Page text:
The final change to the Right to Farm law concerns a provision that addresses farmers suing other farmers for nuisance.  Under the old law, Right to Farm immunity does not apply if the plaintiff who brings the nuisance law suit is also involved in agricultural production.  That is, farmers don’t receive Right to Farm protection from nuisance claims by other farmers.  The new law removes this provision.  Under the revised law, farmers will be able to raise the Right to Farm law as an affirmative defense if sued for nuisance by another agricultural producer.

Many lawmakers who were focused on understanding and negotiating the financial provisions in Ohio’s recent budget bill may have missed the inclusion of changes to our Right to Farm law in the bill.  Even so, with the passage of the budget bill, the legislature significantly expanded the reach of the Right to Farm Law and agricultural activities in Ohio now have broad protections from nuisance lawsuits.

Find the changes to Ohio’s Right to Farm Law--Ohio Revised Code 929.04, on pages 308 and 309 of HB 177, which is available on this page.

 

By: Ellen Essman, Friday, July 19th, 2019

It’s been a busy week in Columbus, with the Ohio General Assembly sending multiple bills to Governor Mike DeWine for his signature.  One of the bills is one we have been following very closely—Substitute Senate Bill 57, or the “hemp bill.”

Bill history

Ohio’s hemp bill was originally introduced in the Senate in February.  The bill was written in response to the 2018 federal Farm Bill, which gave states the option to create hemp programs so that citizens within the state could cultivate and sell hemp products.  For a breakdown of the Farm Bill, see our post here.  Ohio’s hemp bill passed the Senate in March, and was sent to the House, where numerous amendments were made.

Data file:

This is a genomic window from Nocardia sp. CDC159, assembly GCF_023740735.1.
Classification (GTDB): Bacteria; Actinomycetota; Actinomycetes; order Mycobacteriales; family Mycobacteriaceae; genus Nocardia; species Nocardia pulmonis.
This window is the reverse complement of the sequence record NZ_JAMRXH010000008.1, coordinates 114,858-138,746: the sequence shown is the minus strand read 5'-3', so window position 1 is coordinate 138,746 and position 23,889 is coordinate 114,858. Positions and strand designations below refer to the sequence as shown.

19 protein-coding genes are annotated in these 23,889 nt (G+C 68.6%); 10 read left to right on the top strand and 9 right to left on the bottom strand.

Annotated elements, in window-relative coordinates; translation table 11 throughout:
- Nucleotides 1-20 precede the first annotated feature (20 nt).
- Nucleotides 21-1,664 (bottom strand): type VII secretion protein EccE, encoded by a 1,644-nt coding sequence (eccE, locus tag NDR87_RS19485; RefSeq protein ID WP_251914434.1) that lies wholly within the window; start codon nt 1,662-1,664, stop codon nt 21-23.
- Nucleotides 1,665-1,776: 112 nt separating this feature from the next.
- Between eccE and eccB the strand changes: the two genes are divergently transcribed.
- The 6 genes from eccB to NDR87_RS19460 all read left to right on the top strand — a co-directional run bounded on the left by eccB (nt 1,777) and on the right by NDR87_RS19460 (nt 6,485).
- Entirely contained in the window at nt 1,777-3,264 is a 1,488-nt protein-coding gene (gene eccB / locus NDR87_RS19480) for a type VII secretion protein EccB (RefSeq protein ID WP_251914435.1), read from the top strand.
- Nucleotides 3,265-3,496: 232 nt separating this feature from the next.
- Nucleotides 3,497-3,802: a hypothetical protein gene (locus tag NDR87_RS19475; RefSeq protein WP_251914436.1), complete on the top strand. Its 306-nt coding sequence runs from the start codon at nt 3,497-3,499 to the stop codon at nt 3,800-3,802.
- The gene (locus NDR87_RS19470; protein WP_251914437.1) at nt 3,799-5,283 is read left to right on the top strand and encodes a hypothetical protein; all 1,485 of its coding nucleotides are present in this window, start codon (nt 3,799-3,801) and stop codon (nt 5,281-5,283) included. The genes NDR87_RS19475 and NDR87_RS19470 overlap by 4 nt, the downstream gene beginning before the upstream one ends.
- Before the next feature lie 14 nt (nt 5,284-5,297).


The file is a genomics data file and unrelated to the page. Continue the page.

House amendments

The Ohio House made many changes to the Senate’s original hemp bill.  In June, we highlighted those changes in a post you can find here.  Most importantly, the House version, in addition to requiring a license to cultivate hemp, also requires a license to process hemp into different products. Additionally, the House’s substitute version of the bill created a Hemp Marketing Program, which would be similar to other grain and soybean marketing programs, added legally cultivated hemp to the list of agricultural uses permitted under CAUV, required setbacks between hemp and medical marijuana cultivation, and banned people from obtaining both hemp licenses and medical marijuana licenses, among other changes. 

This week’s developments

We were not expecting the hemp bill to pass the General Assembly this week, as House Speaker Larry Householder indicated in June that the House would not vote on the bill until September 2019.  However, on July 17, 2019, the bill passed in the House with emergency language, and the changes were quickly accepted by the Senate. During the July 17 afternoon legislative session, we were given some possible insight into why the bill passed so quickly and unexpectedly; State Representative Koehler spoke about the need to help Ohio’s farmers given all the struggles they currently face.  Representative Koehler viewed quick passage of the bill as an opportunity for Ohio farmers to potentially have a new commodity crop in the ground next spring.

 The emergency language in the final version of the bill means that once signed by the Governor, the law will go into immediate effect.  In other words, once the bill passes, hemp and hemp products will be decriminalized in Ohio and the Ohio Department of Agriculture (ODA) will be able to immediately begin the process of writing regulations to carry out the new hemp cultivation and processing programs. 

Great! Can I plant hemp right now?